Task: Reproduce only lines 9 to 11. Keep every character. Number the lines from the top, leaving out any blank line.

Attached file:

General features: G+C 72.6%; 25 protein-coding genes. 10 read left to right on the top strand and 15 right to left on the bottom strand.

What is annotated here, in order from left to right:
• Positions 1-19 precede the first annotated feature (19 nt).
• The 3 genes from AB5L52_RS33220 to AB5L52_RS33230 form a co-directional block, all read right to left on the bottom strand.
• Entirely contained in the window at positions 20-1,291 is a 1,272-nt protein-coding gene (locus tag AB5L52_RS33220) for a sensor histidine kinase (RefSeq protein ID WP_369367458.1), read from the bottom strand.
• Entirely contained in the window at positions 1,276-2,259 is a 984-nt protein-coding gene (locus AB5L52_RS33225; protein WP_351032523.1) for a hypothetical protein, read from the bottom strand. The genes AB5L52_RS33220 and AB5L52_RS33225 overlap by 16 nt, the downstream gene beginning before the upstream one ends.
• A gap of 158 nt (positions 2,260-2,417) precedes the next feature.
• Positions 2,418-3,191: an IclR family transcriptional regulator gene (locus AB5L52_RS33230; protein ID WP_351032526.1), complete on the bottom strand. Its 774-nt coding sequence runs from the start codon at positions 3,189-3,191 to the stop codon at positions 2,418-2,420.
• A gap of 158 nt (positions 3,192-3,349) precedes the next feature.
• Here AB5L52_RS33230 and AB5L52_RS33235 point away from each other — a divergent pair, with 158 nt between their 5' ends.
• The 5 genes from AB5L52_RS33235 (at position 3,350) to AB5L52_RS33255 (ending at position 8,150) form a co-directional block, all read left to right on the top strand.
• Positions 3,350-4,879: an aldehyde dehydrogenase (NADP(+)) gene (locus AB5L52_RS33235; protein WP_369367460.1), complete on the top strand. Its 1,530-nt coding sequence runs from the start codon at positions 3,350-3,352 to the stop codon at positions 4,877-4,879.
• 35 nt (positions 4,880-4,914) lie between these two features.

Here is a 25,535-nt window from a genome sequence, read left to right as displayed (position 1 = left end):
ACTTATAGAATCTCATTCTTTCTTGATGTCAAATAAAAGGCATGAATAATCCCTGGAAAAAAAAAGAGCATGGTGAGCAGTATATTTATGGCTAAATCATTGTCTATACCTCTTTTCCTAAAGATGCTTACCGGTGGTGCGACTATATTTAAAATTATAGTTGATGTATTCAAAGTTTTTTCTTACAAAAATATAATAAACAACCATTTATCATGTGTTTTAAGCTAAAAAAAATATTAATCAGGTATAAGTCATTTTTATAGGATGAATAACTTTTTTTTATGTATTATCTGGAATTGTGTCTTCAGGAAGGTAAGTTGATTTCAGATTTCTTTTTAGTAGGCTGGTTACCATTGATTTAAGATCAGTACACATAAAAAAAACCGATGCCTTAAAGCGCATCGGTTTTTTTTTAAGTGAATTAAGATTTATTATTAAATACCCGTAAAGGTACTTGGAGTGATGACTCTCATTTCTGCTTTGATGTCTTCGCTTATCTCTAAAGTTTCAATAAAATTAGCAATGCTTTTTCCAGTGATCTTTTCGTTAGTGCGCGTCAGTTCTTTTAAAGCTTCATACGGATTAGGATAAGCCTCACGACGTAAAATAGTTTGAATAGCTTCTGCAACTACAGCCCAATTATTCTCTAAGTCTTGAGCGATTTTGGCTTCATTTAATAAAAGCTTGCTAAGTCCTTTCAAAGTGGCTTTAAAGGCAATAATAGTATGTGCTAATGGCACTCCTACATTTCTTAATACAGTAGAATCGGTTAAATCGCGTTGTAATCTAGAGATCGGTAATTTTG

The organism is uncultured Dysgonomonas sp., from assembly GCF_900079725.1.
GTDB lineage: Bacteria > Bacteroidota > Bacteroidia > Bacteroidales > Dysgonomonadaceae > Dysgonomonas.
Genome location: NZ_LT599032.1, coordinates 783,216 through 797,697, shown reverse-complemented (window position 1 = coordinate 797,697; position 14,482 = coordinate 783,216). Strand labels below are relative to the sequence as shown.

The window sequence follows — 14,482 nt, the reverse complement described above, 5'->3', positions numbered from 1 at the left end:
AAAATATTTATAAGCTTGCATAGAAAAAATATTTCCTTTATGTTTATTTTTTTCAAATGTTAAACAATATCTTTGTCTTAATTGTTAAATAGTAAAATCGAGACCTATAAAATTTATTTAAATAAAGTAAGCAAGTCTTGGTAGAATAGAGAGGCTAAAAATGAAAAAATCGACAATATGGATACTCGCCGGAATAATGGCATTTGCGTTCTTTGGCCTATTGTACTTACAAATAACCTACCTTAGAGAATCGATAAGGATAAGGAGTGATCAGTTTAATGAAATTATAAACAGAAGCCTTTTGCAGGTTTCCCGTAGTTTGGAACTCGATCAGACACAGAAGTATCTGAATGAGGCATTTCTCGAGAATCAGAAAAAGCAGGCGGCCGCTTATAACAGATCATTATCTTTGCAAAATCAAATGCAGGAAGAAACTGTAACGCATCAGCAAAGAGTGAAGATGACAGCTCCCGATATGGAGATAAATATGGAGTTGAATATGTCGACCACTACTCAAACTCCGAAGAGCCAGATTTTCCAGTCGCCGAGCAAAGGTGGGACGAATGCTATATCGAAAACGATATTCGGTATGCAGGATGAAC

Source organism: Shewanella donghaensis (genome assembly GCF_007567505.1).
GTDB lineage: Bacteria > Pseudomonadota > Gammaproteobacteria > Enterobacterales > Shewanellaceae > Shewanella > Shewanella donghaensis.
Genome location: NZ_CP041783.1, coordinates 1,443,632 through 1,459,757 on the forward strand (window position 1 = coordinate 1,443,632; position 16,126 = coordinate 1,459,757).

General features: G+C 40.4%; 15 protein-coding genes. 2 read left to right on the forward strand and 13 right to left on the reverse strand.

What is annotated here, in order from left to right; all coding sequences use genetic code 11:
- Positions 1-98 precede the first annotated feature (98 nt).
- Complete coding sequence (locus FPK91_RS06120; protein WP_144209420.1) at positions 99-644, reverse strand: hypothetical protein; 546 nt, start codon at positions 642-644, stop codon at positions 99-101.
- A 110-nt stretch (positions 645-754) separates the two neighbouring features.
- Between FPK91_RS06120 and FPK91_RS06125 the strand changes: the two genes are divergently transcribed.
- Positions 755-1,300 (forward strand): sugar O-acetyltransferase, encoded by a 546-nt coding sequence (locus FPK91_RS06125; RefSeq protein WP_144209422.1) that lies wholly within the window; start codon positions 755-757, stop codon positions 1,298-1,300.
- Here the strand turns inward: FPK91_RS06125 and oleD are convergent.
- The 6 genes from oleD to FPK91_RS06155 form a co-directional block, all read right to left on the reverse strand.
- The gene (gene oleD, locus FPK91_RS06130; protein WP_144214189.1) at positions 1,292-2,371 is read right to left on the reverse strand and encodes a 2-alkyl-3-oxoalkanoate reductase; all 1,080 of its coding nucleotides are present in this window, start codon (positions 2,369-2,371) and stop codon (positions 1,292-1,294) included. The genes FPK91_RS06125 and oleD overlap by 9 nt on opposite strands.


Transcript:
• A gap of 158 nt (positions 3,192-3,349) precedes the next feature.
• Here AB5L52_RS33230 and AB5L52_RS33235 point away from each other — a divergent pair, with 158 nt between their 5' ends.
• The 5 genes from AB5L52_RS33235 (at position 3,350) to AB5L52_RS33255 (ending at position 8,150) form a co-directional block, all read left to right on the top strand.